Mary Killen

Dear Mary | 26 January 2017

Plus: how to look friendly after Botox, and conversation while chewing thoroughly

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Q. I recently made an arrangement with a flaky friend from university to go to my gym together. Half an hour after we were supposed to meet she called saying she was at the cash machine looking at her bank balance and she didn’t think she could afford the £20 guest entry fee. She suggested cancelling but I was dressed and raring to go so I offered to lend her the money. She politely declined saying, ‘I don’t like owing people money.’ I volunteered to pay the fee. On the way to the gym she said she was hungry and, opening a wallet stuffed with cash, bought luxury snacks costing roughly £25, and once inside the gym, ordered a cashew-nut smoothie at £6.50. What should I have done, Mary? She has a large (by my standards) allowance from her father.

—R.G., London SW6

A. Speaking in teasing tones you should have cried ‘Oooh! Can I borrow some of that cash?’ You would then have continued to smile affectionately at her until she had given an answer.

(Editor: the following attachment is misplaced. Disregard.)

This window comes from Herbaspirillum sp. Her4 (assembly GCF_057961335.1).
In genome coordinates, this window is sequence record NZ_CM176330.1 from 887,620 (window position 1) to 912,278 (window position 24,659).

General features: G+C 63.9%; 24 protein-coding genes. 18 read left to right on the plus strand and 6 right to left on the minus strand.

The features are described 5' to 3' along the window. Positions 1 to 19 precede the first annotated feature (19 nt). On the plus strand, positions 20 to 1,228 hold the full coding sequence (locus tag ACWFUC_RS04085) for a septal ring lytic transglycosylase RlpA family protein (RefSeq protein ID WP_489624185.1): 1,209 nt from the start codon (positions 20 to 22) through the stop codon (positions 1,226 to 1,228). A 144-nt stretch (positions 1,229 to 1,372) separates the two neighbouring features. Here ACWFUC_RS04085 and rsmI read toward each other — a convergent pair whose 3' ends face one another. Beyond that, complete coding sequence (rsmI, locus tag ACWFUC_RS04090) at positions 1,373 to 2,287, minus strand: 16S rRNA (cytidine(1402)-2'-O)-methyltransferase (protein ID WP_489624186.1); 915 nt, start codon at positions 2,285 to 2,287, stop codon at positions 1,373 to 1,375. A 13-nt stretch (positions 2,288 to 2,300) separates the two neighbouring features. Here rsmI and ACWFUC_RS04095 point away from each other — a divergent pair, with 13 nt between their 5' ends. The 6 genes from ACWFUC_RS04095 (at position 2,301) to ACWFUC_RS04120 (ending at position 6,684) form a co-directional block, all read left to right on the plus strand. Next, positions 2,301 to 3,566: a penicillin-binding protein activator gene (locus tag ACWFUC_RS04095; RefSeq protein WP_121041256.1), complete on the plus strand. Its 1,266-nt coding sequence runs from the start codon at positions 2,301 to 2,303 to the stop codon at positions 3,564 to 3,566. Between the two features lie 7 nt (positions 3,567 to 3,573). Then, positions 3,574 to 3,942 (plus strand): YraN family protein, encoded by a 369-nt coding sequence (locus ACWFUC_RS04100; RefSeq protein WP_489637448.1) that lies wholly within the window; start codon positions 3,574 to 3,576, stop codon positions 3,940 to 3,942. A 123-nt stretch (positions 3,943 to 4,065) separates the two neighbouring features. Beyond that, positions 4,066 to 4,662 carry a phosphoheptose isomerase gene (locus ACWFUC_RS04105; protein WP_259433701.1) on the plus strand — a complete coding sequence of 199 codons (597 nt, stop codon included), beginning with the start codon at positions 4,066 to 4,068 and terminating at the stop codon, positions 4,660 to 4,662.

Q. I have been told by my sister that, since having had (slightly too much) Botox, I now look standoffish. In my line of work (PR) I meet people all day and it’s important that I appear friendly. I won’t make this mistake again and the effects will eventually wear off, but how can I mitigate this disaster in the short term so that people do not think that I am disapproving of them?

— Name and address withheld

A. You have no option but to take the ‘touchy-feely’ approach. Obviously you would not pinch buttocks or any other intimate area, but reassuring squeezes of the forearm are welcomed almost universally. Warning — only try this on people of lower or similar professional status to yourself. People of higher status will not feel insecure about whether you like them anyway.

Q. I am having a health MOT in a wonderful German clinic. The clinic has made it clear that when I go back to London it’s vital I adhere to the system they have taught me of chewing food 40 times before swallowing. All the other patients have been taught the same thing, so no one tries to strike up a conversation with someone whose jaws are working — but what about when I get back to England and am having food in a restaurant or at a dinner party and someone addresses a question to me? If I signal to show that I am still chewing they are bound to lose patience when they have to wait for 40 chews, and it will seem very rude.

— R.J., address withheld

A. Clearly the regime cannot survive outside the clinic — but in the short term, if you are determined to give it a go, then have an apology and explanation printed onto credit-card-sized pieces of paper and pass them to people who are waiting impatiently for your answer.